• Richard Lutman

WHERE DO TITLES COME FROM?

A title should:

1. Hook the reader

2. Add depth, resonance or meaning to story

3. Prepare the reader

4. Indicate tone

THE BUTTERFLY LOVERS: is the Chinese version of Romeo and Juliet. It has been a film, opera, a novel and a stunning violin concerto. The story is a modern retelling of the legend. I knew the title before I started.

CREEK BAIT: title came from a bait shop in Jamestown, RI. The story is about the futility of life. The main character searches for the meaning to his life at a bait shop.

A PRETTY HAND: I remembered this line from a western movie. One of the main characters pulled out the pardon to show his saddle pals and said: “Don’t the governor write a purty hand.”

THE MEDALIST: after seeing the 1936 film “Petrified Forest” I’d always wanted to write a similar story. The main character is a crippled guitarist who had once been a prize winning guitarist. The medal became the main symbol of the piece.

THE GREAT CAUSE: originally called “Heroes” about the end of the world. The publisher suggested the new title. As I went back to look at the piece I realized there were no heroes.

THE MAGICIAN: a western is about a saloon girl who is given a ray of hope by a magician. I love westerns and wanted to write something different. I didn’t have a title in mind until I’d finished.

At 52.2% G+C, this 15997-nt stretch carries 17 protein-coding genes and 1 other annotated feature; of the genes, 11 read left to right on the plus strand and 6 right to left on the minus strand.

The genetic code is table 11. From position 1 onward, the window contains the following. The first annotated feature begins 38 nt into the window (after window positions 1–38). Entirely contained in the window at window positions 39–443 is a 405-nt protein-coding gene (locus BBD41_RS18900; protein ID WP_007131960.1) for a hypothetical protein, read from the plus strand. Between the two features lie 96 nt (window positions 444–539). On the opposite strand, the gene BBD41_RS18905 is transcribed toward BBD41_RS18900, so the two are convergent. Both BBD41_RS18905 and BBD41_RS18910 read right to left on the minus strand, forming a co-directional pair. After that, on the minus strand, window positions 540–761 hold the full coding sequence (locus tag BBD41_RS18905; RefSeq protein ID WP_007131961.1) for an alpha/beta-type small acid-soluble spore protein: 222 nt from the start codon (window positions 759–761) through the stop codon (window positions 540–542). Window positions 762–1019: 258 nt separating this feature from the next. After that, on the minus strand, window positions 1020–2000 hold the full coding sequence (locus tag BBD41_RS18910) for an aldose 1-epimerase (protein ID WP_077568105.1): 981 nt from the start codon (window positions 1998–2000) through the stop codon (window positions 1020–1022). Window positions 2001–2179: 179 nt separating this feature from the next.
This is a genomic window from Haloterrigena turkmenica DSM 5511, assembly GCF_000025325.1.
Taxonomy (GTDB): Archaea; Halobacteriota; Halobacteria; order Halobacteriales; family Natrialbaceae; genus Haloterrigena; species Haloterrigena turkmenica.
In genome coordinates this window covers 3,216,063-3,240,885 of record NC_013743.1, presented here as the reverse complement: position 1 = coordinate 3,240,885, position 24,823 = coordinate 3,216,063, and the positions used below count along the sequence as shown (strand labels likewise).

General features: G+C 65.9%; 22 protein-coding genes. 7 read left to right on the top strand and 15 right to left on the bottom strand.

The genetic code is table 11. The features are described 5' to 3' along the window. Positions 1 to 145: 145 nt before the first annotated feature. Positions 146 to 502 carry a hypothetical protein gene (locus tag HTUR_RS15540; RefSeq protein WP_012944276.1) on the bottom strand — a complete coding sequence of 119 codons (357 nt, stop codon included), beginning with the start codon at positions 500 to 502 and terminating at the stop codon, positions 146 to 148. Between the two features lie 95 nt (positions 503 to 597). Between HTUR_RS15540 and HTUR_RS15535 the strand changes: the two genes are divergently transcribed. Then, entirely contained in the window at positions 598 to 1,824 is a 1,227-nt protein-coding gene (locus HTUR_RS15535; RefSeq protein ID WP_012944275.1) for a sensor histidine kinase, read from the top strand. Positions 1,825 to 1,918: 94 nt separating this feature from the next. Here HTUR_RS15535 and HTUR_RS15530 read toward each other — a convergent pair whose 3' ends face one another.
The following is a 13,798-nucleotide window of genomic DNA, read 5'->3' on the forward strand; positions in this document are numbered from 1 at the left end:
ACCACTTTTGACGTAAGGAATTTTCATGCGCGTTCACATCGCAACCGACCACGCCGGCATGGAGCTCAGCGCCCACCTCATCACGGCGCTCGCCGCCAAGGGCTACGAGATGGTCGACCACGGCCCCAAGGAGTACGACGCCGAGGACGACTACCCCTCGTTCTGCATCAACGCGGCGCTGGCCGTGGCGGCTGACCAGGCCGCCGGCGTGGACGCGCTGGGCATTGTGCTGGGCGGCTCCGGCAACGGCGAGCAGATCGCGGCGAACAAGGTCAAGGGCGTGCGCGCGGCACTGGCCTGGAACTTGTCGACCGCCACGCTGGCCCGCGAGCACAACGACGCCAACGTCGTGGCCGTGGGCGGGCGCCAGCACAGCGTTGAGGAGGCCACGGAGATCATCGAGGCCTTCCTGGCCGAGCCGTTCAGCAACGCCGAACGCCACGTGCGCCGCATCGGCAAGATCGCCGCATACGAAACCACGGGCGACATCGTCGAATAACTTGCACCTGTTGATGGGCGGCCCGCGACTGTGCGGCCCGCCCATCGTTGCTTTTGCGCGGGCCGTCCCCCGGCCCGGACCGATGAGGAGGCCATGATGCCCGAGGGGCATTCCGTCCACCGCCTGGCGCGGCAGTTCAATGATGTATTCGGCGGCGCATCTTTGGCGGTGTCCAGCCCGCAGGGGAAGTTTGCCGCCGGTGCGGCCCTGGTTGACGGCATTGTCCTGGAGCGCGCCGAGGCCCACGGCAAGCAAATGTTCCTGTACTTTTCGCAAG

DE NADA: Robert Stone’s short story “Porque No Tiene, Porque Le Falta” influenced this story. After reading it I had my title. The main character is caught in the lure of wanting something defined. I was also influenced by images of a jungle and an overturned jeep in the jungle.

A VIEW OF TOLEDO: I remember seeing all the different pictures of the painting in an art history class.

CROSSING THE GREAT DIVIDE: in 1996 instead of flying back from Hong Kong to Rhode Island I decided I’d land at Los Angeles and take a train east. There was a couple that continually argued and a kid (not theirs) who kept running up and down the aisles. When it was announced that we were crossing the great divide I had my title—not only the physical Great Divide but the great divide between the couple.

THE CALF:: originally called “Rain Smoke.” The publisher didn’t understand the image, which I loved but as I dug into the story the central action centered around a dead calf not the rain smoke.

THE BLUE LADY: originally titled “Lopez and the Colonel” told too much of the story. After I had it critiqued at a writer’s conference the agent said the story didn’t seem to have a central image. After I read it a few times it became clear that the image and legend of the Blue Lady was the best title and centered the piece.

BIRTHDAY BOY: I had the title for this story already in my head. I liked the simple power of it.

THE STARS ARE OUT IN CABLAND: I drove a cab one winter in Newport, RI. The night I started one of the older drivers came up to me and said: “Welcome to cab land.” I knew instinctively I had a great title for a piece.

LAUGHTER FOR A PADRE: the title of this story was changed three times: The first draft was called “Espiritu,” which I thought was a great title because the setting of the story was a town called Espiritu. The second change of the title became “The Laughter of God” a title I really liked, however the publisher didn’t and the final title became “Laughter for a Padre.” The crux of the story was about the padre’s battle with his faith.

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